In a statement responding to Bush’s speech today, which he used to defend his domestic spying program, John Kerry nailed Bush (again) saying Bush “spoke for nearly two hours, but failed to explain why he considers himself above the law”…
“One of the few things I enjoyed hearing in Judge Alito’s confirmation hearings was his statement that no one, not even the President, is above the law. If only the man who nominated him for the Supreme Court took those words to heart. Today the president spoke for nearly two hours, but failed to explain why he considers himself above the law. The president has yet explain why the secret FISA courts are not good enough or fast enough, or tell Congress what changes need to be made in the law. It’s time for a real investigation to get to the truth.
“What we know beyond any doubt is that Osama bin Laden was wanted ‘dead or alive’ four years ago, but he’s still alive and threatening America. The President says keeping weapons of mass destruction out of the hands of terrorists is our top priority, but the independent 9-11 Commission gave his Administration a D for their efforts. He says he will treat countries who harbor terrorists like terrorists, but Iran has been the world’s leading state sponsor of terrorism every year of his presidency and he has done virtually nothing about it. When it comes to our national security, hollow rhetoric will not make America safe.”
Bush called the domestic spying program a “terrorist surveillance program” today, and said with his usual snide smirk and trademark chuckle…
“You know, it’s amazing that people say to me, ‘Well, he was just breaking the law.’ If I wanted to break the law, why was I briefing Congress?” Bush said with a chuckle.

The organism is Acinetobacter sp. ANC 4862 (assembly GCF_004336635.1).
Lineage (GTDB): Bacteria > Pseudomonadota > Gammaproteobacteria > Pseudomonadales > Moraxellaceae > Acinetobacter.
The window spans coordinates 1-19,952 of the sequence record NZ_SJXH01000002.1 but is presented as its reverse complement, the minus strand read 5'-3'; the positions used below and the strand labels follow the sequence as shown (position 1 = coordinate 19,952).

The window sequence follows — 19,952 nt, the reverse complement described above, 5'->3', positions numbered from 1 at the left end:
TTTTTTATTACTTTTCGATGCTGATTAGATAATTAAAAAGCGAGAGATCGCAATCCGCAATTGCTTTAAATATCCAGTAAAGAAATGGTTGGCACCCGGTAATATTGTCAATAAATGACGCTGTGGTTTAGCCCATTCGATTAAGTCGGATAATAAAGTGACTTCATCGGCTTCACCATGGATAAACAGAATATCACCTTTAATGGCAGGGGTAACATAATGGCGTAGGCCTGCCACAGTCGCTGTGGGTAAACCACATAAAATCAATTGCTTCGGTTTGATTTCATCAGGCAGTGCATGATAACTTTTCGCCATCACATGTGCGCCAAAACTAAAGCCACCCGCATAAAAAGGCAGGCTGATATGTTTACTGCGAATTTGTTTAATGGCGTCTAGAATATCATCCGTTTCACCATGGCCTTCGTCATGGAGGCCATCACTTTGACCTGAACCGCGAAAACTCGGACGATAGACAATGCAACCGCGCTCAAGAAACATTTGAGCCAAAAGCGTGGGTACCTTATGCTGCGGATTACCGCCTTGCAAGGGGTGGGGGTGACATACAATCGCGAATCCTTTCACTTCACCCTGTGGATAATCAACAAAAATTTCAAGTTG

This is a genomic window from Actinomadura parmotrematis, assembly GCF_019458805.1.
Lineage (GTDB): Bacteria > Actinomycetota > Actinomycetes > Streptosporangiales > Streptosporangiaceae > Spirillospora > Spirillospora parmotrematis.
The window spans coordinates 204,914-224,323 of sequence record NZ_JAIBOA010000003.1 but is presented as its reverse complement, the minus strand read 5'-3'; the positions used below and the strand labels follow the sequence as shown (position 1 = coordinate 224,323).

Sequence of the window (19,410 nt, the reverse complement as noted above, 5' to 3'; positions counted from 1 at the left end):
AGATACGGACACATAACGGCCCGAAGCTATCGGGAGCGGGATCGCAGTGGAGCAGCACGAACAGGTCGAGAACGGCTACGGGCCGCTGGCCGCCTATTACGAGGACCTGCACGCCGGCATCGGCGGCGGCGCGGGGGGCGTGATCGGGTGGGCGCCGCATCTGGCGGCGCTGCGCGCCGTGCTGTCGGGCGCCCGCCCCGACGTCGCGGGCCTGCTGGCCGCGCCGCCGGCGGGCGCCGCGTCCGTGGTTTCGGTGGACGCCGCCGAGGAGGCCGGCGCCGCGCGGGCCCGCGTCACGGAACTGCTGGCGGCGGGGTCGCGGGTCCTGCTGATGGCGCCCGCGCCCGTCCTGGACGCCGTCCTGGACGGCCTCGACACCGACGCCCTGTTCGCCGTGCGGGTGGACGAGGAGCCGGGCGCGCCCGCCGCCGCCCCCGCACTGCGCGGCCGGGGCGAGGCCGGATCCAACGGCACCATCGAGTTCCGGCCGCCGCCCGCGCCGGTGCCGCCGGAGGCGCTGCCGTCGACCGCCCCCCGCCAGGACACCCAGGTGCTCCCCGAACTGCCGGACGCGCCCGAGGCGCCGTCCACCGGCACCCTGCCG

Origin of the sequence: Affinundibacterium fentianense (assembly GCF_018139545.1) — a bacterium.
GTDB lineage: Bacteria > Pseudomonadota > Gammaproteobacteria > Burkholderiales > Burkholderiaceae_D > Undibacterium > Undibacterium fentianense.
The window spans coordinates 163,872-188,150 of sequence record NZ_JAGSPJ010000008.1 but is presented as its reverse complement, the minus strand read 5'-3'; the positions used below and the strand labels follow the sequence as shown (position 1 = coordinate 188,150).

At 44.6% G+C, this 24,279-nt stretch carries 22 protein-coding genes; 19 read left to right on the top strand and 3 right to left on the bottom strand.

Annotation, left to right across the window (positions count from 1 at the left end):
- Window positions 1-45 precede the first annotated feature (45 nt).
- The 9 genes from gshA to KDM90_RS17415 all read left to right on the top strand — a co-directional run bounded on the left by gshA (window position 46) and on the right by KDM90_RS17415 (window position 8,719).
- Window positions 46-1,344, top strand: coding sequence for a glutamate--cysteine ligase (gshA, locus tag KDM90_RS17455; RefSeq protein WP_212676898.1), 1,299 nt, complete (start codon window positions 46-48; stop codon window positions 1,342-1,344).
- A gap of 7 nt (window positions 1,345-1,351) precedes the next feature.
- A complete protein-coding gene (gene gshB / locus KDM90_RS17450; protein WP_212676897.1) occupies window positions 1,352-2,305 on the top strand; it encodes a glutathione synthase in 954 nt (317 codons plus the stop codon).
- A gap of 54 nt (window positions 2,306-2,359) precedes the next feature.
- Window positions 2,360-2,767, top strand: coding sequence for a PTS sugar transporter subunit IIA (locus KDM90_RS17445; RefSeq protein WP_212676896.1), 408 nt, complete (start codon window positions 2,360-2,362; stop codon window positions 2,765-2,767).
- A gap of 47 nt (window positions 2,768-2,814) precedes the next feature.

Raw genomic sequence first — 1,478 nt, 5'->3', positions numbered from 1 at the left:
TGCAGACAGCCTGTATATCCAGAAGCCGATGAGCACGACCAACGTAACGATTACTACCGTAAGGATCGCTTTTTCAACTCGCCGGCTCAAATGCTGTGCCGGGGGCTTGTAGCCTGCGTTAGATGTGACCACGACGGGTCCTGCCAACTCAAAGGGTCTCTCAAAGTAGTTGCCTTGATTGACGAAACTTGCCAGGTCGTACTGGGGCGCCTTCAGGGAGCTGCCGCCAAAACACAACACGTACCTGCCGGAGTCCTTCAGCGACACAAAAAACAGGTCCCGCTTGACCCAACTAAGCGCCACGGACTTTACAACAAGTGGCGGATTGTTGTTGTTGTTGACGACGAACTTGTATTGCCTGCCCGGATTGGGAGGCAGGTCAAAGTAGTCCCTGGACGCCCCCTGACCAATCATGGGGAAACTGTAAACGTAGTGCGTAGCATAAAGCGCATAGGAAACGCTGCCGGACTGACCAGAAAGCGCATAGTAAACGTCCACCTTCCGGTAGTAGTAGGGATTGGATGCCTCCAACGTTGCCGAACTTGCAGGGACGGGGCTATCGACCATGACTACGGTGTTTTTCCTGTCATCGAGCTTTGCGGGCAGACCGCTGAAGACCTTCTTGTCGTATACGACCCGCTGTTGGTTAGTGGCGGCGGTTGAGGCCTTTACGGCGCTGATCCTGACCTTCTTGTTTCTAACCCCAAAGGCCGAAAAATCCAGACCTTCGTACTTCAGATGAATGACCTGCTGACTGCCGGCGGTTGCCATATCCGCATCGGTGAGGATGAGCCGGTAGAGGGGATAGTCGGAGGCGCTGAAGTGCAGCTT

As I posted here on the 19th, James Risen explained Bush’s briefings with Congress in his book State of War.
“Some congressional leaders have been notified about the Program, but only in extraordinarily secret fashion and only in ways that guarantee they feel constrained from raising objections to it. (pg. 55-56)”
Those informed (from both parties), “were not permitted to bring staff members” to the meeting(s) and were told “not to discuss the matter with anyone else.” Under those circumstances, the Intel Committee members that were “informed” were not able to “ask their staff to do any research or oversight of the NSA operation. (pg. 56)” Risen further contended that “By giving the lawmakers secret briefings with no staff present and then demanding that they never discuss the matter with anyone, the congressional leaders were paralyzed. As time wore on, it became increasing difficult for Democrats to protest the operation, since the White House could argue that they had received briefings for years and had barely complained. (pg. 57)”
Smug and full of himself as ever, regarding what he deems his “authority” to run his domestic spying program, Bush said today, “Congress gave me the authority to use necessary force to protect the American people, but it didn’t prescribe the tactics. It said, Mr. President, you’ve got the power to protect us, but we’re not going to tell you how.”
Well, that’s a load of BS! Members of Congress from both parties are up in arms about Bush’s so called “authority.”
Scott McClellan repeated the meme to reporters today before Bush’s speech that “some Democratic leaders . . . have continued to engage in misleading, false attacks about this vital tool.”
The only misleading going on here is from Bush and his minions. John Kerry had it right today (again), Bush “spoke for nearly two hours, but failed to explain why he considers himself above the law”…